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One of the best weeks of my life, working in rural Nicaragua — now still friends with these three

Not enough time together

New Yorkers face the longest commutes of anyone in the U.S., robbing them of leisurely moments for friendship. It takes time to get to know another person well.

Not enough spontaneous time together

Between work, family and commuting, all of which have rigid schedules, “Hey, let’s meet for a drink!” can take weeks, even months to plan.

– Few shared memories

I arrived in New York at 30, with my deepest ties back in Canada, to friends from childhood, high school, university, a newspaper job, freelancing. They remain, decades later, my most intimate friendships.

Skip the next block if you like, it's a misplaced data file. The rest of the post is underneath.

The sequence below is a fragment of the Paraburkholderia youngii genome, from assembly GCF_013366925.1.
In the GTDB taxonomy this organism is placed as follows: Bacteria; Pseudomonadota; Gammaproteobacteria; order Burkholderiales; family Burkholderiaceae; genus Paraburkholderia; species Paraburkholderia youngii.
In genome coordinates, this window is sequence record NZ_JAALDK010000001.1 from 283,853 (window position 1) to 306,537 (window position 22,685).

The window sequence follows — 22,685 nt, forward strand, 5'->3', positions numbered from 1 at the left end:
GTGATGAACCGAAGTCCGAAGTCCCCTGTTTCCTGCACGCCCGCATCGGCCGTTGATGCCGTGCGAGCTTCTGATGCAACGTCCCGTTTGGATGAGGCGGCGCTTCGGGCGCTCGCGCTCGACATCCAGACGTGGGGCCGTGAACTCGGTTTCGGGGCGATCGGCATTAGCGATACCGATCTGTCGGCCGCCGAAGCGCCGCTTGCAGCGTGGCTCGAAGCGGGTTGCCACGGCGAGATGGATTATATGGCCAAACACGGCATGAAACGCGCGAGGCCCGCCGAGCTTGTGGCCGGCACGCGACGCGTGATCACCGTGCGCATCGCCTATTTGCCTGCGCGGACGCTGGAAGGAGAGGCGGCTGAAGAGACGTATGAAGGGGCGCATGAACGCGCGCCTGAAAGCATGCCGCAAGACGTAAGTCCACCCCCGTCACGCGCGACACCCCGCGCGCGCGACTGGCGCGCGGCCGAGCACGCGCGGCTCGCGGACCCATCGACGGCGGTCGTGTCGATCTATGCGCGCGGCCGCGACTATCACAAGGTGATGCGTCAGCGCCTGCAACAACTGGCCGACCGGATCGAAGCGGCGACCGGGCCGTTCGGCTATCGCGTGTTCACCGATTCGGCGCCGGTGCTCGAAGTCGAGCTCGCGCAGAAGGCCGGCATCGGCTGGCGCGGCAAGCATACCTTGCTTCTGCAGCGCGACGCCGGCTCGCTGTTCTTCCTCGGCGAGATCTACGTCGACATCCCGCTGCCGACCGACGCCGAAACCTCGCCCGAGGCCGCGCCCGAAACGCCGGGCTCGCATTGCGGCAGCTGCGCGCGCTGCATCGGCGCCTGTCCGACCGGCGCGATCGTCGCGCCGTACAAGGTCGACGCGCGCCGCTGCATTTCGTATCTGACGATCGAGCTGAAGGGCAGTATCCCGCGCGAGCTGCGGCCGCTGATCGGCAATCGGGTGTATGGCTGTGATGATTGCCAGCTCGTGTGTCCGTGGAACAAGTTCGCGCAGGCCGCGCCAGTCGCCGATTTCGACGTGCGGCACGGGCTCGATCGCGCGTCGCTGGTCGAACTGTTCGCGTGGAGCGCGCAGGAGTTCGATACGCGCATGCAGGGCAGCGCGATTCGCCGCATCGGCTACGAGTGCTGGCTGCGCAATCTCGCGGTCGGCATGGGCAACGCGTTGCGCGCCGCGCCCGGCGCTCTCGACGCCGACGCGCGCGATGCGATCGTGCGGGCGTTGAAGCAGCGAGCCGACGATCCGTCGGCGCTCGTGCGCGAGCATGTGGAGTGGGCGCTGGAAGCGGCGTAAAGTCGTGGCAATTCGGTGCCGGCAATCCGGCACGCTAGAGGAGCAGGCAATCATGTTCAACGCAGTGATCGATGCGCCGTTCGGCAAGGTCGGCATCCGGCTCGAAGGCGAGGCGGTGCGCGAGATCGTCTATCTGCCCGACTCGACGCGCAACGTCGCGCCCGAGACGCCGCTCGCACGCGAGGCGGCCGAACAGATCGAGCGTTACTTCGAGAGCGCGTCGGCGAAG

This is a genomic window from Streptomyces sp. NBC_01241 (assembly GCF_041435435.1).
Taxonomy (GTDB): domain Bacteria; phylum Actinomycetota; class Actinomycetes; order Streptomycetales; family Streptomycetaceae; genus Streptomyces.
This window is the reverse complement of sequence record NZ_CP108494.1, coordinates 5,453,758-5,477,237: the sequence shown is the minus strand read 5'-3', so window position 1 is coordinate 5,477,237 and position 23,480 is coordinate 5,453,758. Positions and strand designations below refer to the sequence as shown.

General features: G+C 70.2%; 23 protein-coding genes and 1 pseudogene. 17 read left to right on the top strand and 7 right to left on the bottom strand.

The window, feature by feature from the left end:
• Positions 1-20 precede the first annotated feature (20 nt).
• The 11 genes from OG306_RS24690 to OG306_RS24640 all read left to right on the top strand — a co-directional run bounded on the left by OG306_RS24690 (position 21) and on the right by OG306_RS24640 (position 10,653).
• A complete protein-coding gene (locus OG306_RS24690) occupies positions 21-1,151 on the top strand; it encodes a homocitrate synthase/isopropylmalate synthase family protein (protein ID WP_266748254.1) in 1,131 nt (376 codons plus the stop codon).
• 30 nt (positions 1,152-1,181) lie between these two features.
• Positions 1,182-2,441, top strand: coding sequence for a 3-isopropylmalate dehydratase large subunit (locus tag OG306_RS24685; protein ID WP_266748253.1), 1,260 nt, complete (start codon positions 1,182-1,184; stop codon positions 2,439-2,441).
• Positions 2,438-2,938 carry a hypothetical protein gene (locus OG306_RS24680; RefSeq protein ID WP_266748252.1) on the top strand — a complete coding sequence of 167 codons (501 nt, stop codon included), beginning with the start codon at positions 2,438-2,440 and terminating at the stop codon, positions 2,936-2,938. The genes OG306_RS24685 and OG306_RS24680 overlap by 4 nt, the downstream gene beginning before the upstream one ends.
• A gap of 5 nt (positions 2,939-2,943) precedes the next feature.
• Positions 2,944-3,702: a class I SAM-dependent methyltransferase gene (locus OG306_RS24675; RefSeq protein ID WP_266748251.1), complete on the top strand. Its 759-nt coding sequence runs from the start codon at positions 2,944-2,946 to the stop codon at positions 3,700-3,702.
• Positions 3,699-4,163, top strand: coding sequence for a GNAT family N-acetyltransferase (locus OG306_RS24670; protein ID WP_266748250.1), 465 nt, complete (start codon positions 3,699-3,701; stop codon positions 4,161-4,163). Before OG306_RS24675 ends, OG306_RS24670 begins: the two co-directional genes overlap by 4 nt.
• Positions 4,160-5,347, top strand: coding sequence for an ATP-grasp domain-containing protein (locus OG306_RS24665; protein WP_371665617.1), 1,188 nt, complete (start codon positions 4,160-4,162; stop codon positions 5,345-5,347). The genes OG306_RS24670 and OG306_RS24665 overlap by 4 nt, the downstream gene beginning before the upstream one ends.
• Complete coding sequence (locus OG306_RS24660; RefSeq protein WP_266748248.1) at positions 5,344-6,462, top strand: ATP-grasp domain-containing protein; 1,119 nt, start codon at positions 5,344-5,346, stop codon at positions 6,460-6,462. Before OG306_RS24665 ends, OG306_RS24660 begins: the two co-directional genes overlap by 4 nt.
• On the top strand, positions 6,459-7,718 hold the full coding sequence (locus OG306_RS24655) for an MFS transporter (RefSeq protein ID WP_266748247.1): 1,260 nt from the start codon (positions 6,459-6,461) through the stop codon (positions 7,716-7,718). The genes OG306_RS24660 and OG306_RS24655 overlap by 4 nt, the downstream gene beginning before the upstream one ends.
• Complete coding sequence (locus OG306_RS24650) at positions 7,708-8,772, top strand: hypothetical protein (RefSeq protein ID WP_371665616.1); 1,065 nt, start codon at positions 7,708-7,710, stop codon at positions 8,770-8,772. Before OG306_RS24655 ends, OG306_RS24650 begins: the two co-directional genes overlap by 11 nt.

— Unresolved conflict

I lost three close New York friends within a few years. That still hurts. In contrast, I’ve had full and frank conversations with my Canadian pals — and they with me — and remained friends.

Here’s a list of 23 reasons (!) women can break off a friendship, from the parenting website Cafe Mom.

No wonder it can feel so tenuous!

 

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— Money differences

Journalists don’t earn much!

One casual friend finally told us his annual income was $500,000 and I was stunned; thanks to his humble style I had no idea. We live (modestly) in a very affluent region, and many people out-earn us by enormous sums. When one person, or couple, has to keep choosing pizza or ramen and the other can drop $200 a night on cocktails, how much can you enjoy together?